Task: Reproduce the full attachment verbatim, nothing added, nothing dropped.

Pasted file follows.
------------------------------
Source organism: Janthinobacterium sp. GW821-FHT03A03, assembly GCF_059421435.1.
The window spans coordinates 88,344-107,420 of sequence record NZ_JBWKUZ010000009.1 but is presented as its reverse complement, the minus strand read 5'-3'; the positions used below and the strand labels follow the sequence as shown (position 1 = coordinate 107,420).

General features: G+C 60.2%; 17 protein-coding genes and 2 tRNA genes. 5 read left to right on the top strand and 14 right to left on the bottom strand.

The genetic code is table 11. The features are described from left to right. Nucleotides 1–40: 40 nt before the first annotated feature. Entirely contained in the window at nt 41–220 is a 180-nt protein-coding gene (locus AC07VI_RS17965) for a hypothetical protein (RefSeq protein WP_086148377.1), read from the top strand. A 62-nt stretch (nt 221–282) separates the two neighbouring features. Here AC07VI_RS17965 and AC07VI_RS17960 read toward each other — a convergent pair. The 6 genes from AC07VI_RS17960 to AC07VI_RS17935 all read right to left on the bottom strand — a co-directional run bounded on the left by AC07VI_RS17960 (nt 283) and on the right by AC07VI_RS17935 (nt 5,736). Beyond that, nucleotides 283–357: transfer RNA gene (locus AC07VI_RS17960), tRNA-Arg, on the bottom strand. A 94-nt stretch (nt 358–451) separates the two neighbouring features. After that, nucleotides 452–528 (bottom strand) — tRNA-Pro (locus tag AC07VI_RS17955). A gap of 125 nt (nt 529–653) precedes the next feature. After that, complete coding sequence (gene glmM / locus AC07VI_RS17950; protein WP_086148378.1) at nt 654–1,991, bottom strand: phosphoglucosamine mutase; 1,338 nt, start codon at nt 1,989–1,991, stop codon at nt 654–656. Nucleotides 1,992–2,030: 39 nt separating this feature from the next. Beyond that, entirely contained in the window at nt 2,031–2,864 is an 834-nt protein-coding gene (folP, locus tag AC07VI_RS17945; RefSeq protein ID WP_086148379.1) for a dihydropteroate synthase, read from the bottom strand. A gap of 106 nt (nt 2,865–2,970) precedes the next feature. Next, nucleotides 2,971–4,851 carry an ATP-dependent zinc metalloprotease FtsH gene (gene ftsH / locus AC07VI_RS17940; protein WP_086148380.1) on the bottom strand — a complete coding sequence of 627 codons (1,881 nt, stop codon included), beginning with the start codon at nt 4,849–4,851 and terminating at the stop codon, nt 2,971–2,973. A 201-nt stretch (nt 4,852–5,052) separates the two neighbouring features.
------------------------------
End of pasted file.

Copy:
Source organism: Janthinobacterium sp. GW821-FHT03A03, assembly GCF_059421435.1.
The window spans coordinates 88,344-107,420 of sequence record NZ_JBWKUZ010000009.1 but is presented as its reverse complement, the minus strand read 5'-3'; the positions used below and the strand labels follow the sequence as shown (position 1 = coordinate 107,420).

General features: G+C 60.2%; 17 protein-coding genes and 2 tRNA genes. 5 read left to right on the top strand and 14 right to left on the bottom strand.

The genetic code is table 11. The features are described from left to right. Nucleotides 1–40: 40 nt before the first annotated feature. Entirely contained in the window at nt 41–220 is a 180-nt protein-coding gene (locus AC07VI_RS17965) for a hypothetical protein (RefSeq protein WP_086148377.1), read from the top strand. A 62-nt stretch (nt 221–282) separates the two neighbouring features. Here AC07VI_RS17965 and AC07VI_RS17960 read toward each other — a convergent pair. The 6 genes from AC07VI_RS17960 to AC07VI_RS17935 all read right to left on the bottom strand — a co-directional run bounded on the left by AC07VI_RS17960 (nt 283) and on the right by AC07VI_RS17935 (nt 5,736). Beyond that, nucleotides 283–357: transfer RNA gene (locus AC07VI_RS17960), tRNA-Arg, on the bottom strand. A 94-nt stretch (nt 358–451) separates the two neighbouring features. After that, nucleotides 452–528 (bottom strand) — tRNA-Pro (locus tag AC07VI_RS17955). A gap of 125 nt (nt 529–653) precedes the next feature. After that, complete coding sequence (gene glmM / locus AC07VI_RS17950; protein WP_086148378.1) at nt 654–1,991, bottom strand: phosphoglucosamine mutase; 1,338 nt, start codon at nt 1,989–1,991, stop codon at nt 654–656. Nucleotides 1,992–2,030: 39 nt separating this feature from the next. Beyond that, entirely contained in the window at nt 2,031–2,864 is an 834-nt protein-coding gene (folP, locus tag AC07VI_RS17945; RefSeq protein ID WP_086148379.1) for a dihydropteroate synthase, read from the bottom strand. A gap of 106 nt (nt 2,865–2,970) precedes the next feature. Next, nucleotides 2,971–4,851 carry an ATP-dependent zinc metalloprotease FtsH gene (gene ftsH / locus AC07VI_RS17940; protein WP_086148380.1) on the bottom strand — a complete coding sequence of 627 codons (1,881 nt, stop codon included), beginning with the start codon at nt 4,849–4,851 and terminating at the stop codon, nt 2,971–2,973. A 201-nt stretch (nt 4,852–5,052) separates the two neighbouring features.